Small business owners in the State of Texas are being inundated with costs which could put them out of business. One of those new costs, is the ever changing Texas’ Franchise Tax. The Texas franchise tax is a privilege tax imposed on each taxable entity formed or organized in Texas or doing business in Texas.
The revised franchise tax applies to partnerships (general, limited and limited liability), corporations, LLCs, business trusts, professional associations, business associations, joint ventures, incorporated political committees and other legal entities.
Who has to pay the Franchise Tax? Most business who make more than the $1,030,000 (the no-tax-due threshold) for January 2012 through January 2014 tax years. On January 1, 2014, the no-tax-due threshold is scheduled to be $600,000. Keep in mind that the no-tax-due threshold is calculated taking the lowest of three calculations:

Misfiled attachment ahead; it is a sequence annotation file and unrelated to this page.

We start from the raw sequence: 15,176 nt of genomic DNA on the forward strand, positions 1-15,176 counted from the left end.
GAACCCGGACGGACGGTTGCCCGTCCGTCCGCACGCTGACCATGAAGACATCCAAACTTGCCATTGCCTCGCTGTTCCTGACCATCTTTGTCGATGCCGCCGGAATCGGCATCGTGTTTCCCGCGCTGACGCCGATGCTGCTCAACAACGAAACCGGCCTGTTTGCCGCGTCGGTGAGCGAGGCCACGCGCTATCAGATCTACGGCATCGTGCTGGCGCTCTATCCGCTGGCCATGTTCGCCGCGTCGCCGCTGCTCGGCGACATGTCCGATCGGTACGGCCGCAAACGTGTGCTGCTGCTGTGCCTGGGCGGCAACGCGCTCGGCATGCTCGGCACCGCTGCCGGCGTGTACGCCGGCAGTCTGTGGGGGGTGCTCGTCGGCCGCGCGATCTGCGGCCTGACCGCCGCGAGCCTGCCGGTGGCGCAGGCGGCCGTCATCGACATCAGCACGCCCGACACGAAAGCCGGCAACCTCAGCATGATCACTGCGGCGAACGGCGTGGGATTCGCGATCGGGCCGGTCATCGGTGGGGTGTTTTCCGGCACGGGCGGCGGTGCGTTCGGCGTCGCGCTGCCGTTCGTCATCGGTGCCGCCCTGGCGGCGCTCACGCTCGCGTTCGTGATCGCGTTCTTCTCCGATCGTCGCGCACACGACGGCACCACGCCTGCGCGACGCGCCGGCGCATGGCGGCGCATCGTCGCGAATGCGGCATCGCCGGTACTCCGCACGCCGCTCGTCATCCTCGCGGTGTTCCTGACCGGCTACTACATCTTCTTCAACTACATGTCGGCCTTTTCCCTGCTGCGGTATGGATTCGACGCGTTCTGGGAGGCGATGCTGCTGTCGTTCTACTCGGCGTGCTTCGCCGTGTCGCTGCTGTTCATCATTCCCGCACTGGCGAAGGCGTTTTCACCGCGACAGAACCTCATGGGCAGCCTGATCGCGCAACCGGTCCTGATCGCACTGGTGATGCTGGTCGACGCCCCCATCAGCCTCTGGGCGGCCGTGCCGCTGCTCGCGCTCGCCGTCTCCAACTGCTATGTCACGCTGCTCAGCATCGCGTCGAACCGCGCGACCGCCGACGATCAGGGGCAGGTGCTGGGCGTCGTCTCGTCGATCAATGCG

- total revenue minus cost of goods sold;
- total revenue minus compensation; or
- total revenue times 70 percent.
On January 12, 2012, the Texas Supreme Court dismissed the Nestle case, In Re Nestle USA, Inc., Switchplace, LLC, and NSBMA, LP, challenging the revised franchise tax, the so-called “Margin Tax,” on constitutional grounds. On February 10, 2012, the Texas Supreme Court rejected a second challenge by Nestle Case to the Texas franchise tax http://www.supreme.courts.state.tx.us/historical/2012/feb/021012.htm.
So for now, small business owners will just have to suffer through trying to calculate and pay this complicated business tax.